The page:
By Nicholas Newman Energy Journalist
Some thoughts on what skills and qualities a middle east energy journalist needs to have.
1.What journalists and the public should know about the oil and gas sector?
They will have to realise, how important the energy sector is to every aspect of life and work. In addition, what a complex and interesting subject it is which I find simply fascinating.
2.Why do many so many governments intentionally hide important information?
There are a number of reasons why they do this. These include:
• Cultural traditions of the country.
• Cultural- in terms of the leadership and management style of the governing elite
• Market issues
3.Why do companies hide information about their activities, production, contracts, revenues?
• See above answers to 2
• Also revealing such information could have severe domestic political implications for the government concerned.
• In addition, journalists have to realise, that many companies themselves do not have the required information in the specific format required by the journalist. In a sense a good journalist is like a good detective, a bit like Sherlock Holmes, sorting and sifting out the jungle of data, in order to discover the true picture.
4.What every energy journalist should have in his or her tool box of knowledge and skills?
Apart from the traditional journalistic skills, they need to have an ability to turn complex and technical and financial stories into compelling narratives. Also, provide a gateway for readers whether members of the public, investors and decision makers to comprehend the often complex issues that face the energy sector in a given part of the world.
5.Which kind of difficulties do journalists face when covering an oil & gas story?
The key issue is defining, comprehending and understanding what the problem is; often the problems faced are often very complex. In addition, the solutions and resultant implications are similarly complex.
6.What do you do, if you are not given the required information? Do you continue to produce the story or do you cancel it?
Even at the best of times, not all the relevant information is available, due to disclosure deadlines etc. A good journalist uses what he has, plus applies his experience and knowledge of previous similar stories to the story in question. After all, journalists familiar with BP did not wait until the US government report was published to start discussing what occurred at Deep-water Horizon in the GOM. They were able to speculate that some of the reasons behind the accident were due to failures of corporate leadership, since that was one of the factors behind previous BP problems with BP owned projects such as the Alaskan oil pipeline spills and explosion at the Texas City Refinery.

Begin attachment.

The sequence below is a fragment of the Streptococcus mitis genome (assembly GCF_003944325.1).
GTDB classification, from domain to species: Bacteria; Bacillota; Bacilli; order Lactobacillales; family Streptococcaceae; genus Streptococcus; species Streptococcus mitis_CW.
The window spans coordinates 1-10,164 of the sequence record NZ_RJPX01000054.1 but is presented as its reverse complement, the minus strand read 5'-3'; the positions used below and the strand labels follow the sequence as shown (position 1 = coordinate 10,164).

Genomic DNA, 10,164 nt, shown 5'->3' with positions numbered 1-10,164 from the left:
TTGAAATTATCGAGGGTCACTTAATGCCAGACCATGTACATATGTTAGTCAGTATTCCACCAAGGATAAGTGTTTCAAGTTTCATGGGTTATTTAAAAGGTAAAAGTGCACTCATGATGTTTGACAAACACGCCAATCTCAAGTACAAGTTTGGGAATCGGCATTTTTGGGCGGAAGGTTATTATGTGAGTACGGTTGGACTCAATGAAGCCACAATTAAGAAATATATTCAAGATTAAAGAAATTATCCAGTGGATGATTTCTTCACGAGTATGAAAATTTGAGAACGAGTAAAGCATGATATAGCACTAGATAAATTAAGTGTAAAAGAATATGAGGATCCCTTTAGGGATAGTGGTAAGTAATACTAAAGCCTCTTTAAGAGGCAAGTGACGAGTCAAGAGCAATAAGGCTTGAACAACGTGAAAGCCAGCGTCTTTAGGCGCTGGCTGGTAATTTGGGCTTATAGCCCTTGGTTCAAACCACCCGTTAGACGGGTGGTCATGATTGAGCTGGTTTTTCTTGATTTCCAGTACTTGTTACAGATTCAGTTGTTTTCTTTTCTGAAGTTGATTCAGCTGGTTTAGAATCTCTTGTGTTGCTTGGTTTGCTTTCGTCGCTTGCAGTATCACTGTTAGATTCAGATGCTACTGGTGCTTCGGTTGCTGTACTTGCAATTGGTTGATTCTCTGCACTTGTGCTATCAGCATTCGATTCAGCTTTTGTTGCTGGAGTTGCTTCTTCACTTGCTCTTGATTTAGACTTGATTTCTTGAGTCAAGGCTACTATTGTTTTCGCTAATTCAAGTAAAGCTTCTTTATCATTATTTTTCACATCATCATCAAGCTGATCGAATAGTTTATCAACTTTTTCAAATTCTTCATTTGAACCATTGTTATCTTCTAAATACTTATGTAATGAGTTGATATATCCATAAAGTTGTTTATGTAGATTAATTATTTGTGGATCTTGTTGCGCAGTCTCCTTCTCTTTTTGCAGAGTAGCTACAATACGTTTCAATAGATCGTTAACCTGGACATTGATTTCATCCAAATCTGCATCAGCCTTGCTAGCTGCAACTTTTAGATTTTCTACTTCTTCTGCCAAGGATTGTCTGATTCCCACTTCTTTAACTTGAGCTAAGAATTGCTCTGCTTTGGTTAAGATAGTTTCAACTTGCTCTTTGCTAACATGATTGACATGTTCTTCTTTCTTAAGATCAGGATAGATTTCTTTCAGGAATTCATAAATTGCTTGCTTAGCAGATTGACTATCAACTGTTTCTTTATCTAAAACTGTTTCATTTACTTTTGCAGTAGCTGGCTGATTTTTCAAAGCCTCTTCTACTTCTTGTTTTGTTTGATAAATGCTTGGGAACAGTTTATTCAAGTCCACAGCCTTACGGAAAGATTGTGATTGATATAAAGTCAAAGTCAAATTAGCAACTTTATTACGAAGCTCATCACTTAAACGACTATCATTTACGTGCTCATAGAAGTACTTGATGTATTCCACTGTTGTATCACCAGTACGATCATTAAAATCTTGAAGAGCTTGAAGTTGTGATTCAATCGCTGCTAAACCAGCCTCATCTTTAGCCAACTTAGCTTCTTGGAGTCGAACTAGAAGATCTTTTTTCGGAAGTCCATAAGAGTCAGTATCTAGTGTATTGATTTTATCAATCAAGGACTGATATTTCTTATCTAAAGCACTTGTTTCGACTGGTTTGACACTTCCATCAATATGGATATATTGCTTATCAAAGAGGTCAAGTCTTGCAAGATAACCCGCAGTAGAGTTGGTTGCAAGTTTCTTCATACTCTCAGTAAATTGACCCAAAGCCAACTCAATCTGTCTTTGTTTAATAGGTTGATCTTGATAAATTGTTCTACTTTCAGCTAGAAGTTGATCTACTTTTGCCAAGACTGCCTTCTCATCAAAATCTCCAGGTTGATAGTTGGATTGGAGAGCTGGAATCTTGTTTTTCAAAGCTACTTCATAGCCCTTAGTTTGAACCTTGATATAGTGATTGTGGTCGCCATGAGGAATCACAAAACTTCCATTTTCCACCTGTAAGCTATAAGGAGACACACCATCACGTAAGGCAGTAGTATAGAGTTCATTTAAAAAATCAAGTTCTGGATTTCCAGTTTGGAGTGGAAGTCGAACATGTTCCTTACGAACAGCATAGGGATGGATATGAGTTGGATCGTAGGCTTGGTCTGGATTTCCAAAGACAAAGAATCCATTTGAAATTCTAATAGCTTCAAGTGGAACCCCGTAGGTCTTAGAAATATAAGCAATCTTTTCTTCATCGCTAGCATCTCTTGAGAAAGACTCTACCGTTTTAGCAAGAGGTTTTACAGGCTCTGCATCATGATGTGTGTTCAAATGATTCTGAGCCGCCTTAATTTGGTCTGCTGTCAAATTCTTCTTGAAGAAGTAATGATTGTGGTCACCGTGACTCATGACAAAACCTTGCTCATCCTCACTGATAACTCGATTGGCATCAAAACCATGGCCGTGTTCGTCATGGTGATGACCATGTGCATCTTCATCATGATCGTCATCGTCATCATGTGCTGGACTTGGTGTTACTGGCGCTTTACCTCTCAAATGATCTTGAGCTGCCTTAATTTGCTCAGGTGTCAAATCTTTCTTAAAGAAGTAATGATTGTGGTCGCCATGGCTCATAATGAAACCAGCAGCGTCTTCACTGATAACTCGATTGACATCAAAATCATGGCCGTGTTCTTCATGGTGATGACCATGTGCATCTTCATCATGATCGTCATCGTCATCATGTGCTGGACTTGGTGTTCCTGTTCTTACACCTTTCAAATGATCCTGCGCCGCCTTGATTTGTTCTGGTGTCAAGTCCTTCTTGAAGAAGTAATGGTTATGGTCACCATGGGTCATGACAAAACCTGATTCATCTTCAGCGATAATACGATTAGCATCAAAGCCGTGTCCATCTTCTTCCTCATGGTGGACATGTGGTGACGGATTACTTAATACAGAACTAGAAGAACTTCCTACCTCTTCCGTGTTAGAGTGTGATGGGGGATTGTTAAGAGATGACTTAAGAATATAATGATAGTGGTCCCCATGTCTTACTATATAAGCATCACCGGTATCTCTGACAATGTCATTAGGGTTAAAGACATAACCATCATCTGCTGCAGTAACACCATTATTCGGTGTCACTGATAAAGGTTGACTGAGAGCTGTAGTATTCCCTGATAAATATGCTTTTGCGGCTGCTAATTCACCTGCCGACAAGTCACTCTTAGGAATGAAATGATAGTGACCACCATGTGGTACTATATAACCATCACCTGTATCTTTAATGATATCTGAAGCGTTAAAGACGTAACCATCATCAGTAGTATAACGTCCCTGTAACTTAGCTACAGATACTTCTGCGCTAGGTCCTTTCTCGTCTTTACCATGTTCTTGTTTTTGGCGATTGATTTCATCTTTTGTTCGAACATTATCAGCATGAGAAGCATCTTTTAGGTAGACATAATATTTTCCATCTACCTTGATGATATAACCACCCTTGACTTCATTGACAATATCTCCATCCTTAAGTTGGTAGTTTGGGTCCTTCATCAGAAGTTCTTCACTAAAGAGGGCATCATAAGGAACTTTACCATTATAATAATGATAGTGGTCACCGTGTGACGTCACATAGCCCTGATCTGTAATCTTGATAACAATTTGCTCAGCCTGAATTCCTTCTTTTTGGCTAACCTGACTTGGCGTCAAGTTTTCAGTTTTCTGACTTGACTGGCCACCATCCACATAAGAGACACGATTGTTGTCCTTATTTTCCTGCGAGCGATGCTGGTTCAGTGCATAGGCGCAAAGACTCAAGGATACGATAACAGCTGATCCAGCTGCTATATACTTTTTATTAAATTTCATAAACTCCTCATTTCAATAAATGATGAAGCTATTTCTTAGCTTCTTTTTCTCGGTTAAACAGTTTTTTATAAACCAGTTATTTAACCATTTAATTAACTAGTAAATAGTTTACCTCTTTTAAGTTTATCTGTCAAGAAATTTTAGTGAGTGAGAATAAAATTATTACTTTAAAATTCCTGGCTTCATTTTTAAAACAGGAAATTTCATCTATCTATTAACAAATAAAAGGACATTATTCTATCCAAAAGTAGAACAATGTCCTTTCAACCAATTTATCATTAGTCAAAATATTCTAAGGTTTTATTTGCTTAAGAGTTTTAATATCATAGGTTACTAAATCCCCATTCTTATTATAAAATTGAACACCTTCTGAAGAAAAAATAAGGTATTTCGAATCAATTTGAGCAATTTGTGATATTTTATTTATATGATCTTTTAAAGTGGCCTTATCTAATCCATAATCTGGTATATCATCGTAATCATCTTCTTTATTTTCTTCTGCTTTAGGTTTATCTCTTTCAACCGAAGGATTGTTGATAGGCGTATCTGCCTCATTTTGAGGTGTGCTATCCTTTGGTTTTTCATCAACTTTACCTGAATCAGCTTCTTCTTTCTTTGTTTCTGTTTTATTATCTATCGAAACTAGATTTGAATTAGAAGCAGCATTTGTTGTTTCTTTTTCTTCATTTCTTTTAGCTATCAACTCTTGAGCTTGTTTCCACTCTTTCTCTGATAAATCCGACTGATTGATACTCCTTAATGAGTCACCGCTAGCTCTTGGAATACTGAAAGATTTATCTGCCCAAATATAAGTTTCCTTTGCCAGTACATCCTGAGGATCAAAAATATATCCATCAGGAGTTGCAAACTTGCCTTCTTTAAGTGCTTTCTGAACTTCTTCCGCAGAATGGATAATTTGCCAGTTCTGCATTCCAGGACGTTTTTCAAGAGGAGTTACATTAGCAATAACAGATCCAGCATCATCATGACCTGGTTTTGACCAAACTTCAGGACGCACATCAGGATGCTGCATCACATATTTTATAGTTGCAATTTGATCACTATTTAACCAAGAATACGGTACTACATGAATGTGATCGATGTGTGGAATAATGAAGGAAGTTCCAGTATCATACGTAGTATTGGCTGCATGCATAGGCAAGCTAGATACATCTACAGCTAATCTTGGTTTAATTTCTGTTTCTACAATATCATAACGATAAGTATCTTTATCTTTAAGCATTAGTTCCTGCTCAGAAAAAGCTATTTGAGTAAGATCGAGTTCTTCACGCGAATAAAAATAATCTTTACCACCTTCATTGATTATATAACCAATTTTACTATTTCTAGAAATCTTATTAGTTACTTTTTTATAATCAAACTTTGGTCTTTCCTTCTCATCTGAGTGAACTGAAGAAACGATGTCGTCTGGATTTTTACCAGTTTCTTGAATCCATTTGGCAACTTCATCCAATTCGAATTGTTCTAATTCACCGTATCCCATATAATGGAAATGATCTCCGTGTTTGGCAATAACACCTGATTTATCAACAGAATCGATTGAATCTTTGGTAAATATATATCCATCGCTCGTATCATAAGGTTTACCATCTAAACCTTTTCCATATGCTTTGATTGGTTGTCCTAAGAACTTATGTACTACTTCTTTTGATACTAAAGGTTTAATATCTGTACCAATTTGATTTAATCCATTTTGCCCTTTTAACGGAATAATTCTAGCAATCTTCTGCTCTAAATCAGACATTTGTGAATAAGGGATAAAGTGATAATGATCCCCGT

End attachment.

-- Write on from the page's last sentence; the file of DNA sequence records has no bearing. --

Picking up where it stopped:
7.Why are most Arab-owned oil companies not listed on the Stock Markets?
1) I would suggest a number of reasons, these include:
Many of the companies involved are state owned.
A central planning style legacy of government adopted by many governments like Algeria, Egypt and Syria after independence.
They have not yet seen the need to raise additional capital via the stock market.
They are operated as a government department rather than a business. After all SNCF is a major European transport logistics business, that is still state owned, but acts as a business.
Stock market listing would encourage greater transparency and accountability than many governing elites desire.
8.Which kind of information should the journalist ask about?
Relevant information that will aid the reader in his understanding of some of the issues, problems and solutions involved.
9.What do you suggest to ensure that journalists and public get necessary information on oil & gas sector?
Don’t expect to find all the relevant insights and information from just one source. Build up a variety of technical, regulatory, academic, managerial, customer sources. I think it is essential that energy journalist acquire expertise in the topics involved and actively networks with the people involved.
10.How to make oil companies respect rules of transparency and disclosure?
Keep asking the questions, get them to realise that increasingly it is in their interests to respect growing expectations in both business and the public for higher standards of transparency and disclosure.